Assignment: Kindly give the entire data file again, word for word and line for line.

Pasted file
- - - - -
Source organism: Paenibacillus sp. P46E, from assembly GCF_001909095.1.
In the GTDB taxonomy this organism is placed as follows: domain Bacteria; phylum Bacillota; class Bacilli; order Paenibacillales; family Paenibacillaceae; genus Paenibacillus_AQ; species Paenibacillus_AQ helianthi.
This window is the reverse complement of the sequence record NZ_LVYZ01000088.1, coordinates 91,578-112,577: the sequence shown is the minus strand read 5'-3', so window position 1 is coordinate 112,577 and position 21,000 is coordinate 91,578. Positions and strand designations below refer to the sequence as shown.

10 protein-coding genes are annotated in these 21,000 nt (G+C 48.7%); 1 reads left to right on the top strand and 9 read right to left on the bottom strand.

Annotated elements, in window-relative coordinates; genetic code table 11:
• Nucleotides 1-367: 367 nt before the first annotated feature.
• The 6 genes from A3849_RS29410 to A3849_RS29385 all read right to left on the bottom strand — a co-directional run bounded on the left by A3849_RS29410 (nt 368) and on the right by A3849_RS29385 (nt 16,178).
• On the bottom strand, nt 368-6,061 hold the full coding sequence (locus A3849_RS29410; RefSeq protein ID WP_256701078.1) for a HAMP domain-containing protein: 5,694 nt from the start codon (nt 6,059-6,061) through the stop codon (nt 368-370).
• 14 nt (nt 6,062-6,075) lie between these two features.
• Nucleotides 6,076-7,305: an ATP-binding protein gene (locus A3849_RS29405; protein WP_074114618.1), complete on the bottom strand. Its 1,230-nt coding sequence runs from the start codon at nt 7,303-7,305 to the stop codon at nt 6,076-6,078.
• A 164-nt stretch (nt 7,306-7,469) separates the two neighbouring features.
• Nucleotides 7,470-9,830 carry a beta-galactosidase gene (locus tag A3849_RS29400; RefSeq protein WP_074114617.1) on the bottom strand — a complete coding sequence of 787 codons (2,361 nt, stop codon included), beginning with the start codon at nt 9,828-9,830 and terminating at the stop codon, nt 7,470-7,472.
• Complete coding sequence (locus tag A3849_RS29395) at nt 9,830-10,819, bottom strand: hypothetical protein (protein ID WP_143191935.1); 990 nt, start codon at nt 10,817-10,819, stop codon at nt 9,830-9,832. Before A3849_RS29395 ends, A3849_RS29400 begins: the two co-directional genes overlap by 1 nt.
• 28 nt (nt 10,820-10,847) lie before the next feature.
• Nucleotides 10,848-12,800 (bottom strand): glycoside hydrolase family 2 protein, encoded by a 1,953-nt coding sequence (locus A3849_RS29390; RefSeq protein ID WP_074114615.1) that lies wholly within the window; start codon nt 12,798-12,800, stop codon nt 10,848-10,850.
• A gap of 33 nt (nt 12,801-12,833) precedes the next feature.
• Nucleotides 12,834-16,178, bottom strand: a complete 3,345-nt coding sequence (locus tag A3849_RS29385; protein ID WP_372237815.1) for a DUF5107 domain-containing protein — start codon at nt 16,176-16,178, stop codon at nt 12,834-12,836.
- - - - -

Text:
Source organism: Paenibacillus sp. P46E, from assembly GCF_001909095.1.
In the GTDB taxonomy this organism is placed as follows: domain Bacteria; phylum Bacillota; class Bacilli; order Paenibacillales; family Paenibacillaceae; genus Paenibacillus_AQ; species Paenibacillus_AQ helianthi.
This window is the reverse complement of the sequence record NZ_LVYZ01000088.1, coordinates 91,578-112,577: the sequence shown is the minus strand read 5'-3', so window position 1 is coordinate 112,577 and position 21,000 is coordinate 91,578. Positions and strand designations below refer to the sequence as shown.

10 protein-coding genes are annotated in these 21,000 nt (G+C 48.7%); 1 reads left to right on the top strand and 9 read right to left on the bottom strand.

Annotated elements, in window-relative coordinates; genetic code table 11:
• Nucleotides 1-367: 367 nt before the first annotated feature.
• The 6 genes from A3849_RS29410 to A3849_RS29385 all read right to left on the bottom strand — a co-directional run bounded on the left by A3849_RS29410 (nt 368) and on the right by A3849_RS29385 (nt 16,178).
• On the bottom strand, nt 368-6,061 hold the full coding sequence (locus A3849_RS29410; RefSeq protein ID WP_256701078.1) for a HAMP domain-containing protein: 5,694 nt from the start codon (nt 6,059-6,061) through the stop codon (nt 368-370).
• 14 nt (nt 6,062-6,075) lie between these two features.
• Nucleotides 6,076-7,305: an ATP-binding protein gene (locus A3849_RS29405; protein WP_074114618.1), complete on the bottom strand. Its 1,230-nt coding sequence runs from the start codon at nt 7,303-7,305 to the stop codon at nt 6,076-6,078.
• A 164-nt stretch (nt 7,306-7,469) separates the two neighbouring features.
• Nucleotides 7,470-9,830 carry a beta-galactosidase gene (locus tag A3849_RS29400; RefSeq protein WP_074114617.1) on the bottom strand — a complete coding sequence of 787 codons (2,361 nt, stop codon included), beginning with the start codon at nt 9,828-9,830 and terminating at the stop codon, nt 7,470-7,472.
• Complete coding sequence (locus tag A3849_RS29395) at nt 9,830-10,819, bottom strand: hypothetical protein (protein ID WP_143191935.1); 990 nt, start codon at nt 10,817-10,819, stop codon at nt 9,830-9,832. Before A3849_RS29395 ends, A3849_RS29400 begins: the two co-directional genes overlap by 1 nt.
• 28 nt (nt 10,820-10,847) lie before the next feature.
• Nucleotides 10,848-12,800 (bottom strand): glycoside hydrolase family 2 protein, encoded by a 1,953-nt coding sequence (locus A3849_RS29390; RefSeq protein ID WP_074114615.1) that lies wholly within the window; start codon nt 12,798-12,800, stop codon nt 10,848-10,850.
• A gap of 33 nt (nt 12,801-12,833) precedes the next feature.
• Nucleotides 12,834-16,178, bottom strand: a complete 3,345-nt coding sequence (locus tag A3849_RS29385; protein ID WP_372237815.1) for a DUF5107 domain-containing protein — start codon at nt 16,176-16,178, stop codon at nt 12,834-12,836.